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About Dyaque

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  1. Hi all I am doing the Car Limits airfield driver training course (https://www.carlimits.com/) this Thursday. This is a 4 person day. Unfortunately, and unbelievably, the 3 other drivers now can't make it. There are therefore 3 places available if anyone would like to join? The day is at North Weald Airfield (Essex). It is limited to 4 people/cars, so at the moment I will have it to myself (which I'm not toooo disappointed about, even though it would be so much more enjoyable to share the experience). Each place has cost £150. The missing drivers would welcome any contributions towards this if you see fit. Please PM me if you are interested. Thanks Jack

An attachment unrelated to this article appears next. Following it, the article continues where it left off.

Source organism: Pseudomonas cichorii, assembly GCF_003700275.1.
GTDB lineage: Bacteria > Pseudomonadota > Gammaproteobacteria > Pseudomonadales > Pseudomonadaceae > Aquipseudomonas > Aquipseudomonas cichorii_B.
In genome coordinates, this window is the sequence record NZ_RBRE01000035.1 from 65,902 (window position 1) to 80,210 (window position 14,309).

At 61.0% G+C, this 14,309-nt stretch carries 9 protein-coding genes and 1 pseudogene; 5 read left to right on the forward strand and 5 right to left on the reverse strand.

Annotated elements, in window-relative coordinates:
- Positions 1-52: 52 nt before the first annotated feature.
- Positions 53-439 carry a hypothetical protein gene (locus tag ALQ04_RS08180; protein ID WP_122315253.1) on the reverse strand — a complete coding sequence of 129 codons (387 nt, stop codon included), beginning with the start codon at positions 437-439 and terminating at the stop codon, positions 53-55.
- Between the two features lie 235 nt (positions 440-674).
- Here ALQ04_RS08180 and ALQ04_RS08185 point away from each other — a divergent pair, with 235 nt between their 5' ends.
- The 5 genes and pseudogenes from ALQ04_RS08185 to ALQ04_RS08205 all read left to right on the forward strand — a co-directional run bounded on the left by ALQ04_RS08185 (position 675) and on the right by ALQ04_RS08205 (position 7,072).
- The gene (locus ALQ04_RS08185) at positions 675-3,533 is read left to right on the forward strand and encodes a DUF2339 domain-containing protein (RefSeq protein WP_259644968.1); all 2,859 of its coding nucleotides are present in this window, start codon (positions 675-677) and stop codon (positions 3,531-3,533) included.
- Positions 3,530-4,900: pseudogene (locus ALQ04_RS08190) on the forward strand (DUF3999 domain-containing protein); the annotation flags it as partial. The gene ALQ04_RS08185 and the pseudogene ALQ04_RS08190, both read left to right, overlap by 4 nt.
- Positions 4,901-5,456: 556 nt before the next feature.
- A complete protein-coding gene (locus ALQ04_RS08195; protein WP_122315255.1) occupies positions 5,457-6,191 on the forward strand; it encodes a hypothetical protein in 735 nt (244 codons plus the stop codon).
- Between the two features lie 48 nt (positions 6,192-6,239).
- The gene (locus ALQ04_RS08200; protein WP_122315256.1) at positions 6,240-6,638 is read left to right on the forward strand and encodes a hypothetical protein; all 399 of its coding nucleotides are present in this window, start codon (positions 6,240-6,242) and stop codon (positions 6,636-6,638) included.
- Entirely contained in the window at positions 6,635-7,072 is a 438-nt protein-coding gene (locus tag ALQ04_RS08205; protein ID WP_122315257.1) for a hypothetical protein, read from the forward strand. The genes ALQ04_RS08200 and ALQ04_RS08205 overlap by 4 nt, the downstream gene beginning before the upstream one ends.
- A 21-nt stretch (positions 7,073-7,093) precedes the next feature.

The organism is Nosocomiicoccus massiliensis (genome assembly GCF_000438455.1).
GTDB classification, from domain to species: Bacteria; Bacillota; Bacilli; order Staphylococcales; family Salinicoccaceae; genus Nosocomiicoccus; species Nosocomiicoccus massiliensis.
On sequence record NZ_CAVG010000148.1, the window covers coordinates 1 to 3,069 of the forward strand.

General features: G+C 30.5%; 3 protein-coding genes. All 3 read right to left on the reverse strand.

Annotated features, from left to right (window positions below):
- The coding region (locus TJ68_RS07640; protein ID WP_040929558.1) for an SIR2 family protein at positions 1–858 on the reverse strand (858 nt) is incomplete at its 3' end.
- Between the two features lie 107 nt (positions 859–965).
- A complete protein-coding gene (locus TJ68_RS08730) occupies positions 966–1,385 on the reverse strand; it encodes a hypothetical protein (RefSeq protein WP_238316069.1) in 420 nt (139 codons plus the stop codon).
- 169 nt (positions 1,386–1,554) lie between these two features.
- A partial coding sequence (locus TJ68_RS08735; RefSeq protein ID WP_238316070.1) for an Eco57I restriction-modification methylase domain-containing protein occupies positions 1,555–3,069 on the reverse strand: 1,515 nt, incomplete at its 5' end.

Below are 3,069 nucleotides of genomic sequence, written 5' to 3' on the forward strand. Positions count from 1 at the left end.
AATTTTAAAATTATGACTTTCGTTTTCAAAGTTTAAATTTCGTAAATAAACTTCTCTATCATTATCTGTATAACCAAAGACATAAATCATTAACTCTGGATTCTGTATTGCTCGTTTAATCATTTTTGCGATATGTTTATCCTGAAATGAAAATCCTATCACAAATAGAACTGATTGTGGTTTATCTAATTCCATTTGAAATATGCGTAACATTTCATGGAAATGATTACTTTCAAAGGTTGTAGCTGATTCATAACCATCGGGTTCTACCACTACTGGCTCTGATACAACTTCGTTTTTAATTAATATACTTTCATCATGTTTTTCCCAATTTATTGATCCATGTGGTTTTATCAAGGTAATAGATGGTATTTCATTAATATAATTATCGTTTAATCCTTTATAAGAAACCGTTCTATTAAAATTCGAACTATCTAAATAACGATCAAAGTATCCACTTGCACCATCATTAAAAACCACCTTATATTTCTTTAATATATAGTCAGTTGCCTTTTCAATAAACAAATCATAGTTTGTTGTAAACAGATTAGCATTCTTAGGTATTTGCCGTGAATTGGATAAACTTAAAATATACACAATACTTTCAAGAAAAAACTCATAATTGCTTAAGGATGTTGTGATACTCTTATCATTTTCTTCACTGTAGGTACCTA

2. Dyaque

    The Frog Car

    Just finished your thread in the Hot Rods section, Lewis. Quite amazed by your mechanical abilities, not to mention the time and effort you have found to put into that stunning car. Hats off to you, sir. So many awesome cars on here, and so many knowledgeable contributors... This is going to be a long road! Good days to you all. 🙂
  3. Dyaque

    The Frog Car

    Thanks too for all the comments on the colour (I for one am smitten) and pointers for stuff to do. Quite a struggle to keep hold of reality once you start dreaming with these things, isn't it?!
  4. Dyaque

    The Frog Car

    Didn't realise this was a garage goal until it was possible... Now feeling like a smug teenager. 😁
  5. Dyaque

    The Frog Car

    And a few from Snetterton on Valentine's Day. (Last one with my brother's S54 M Coupe.) Awesome day. Just so much fun.
  6. Dyaque

    The Frog Car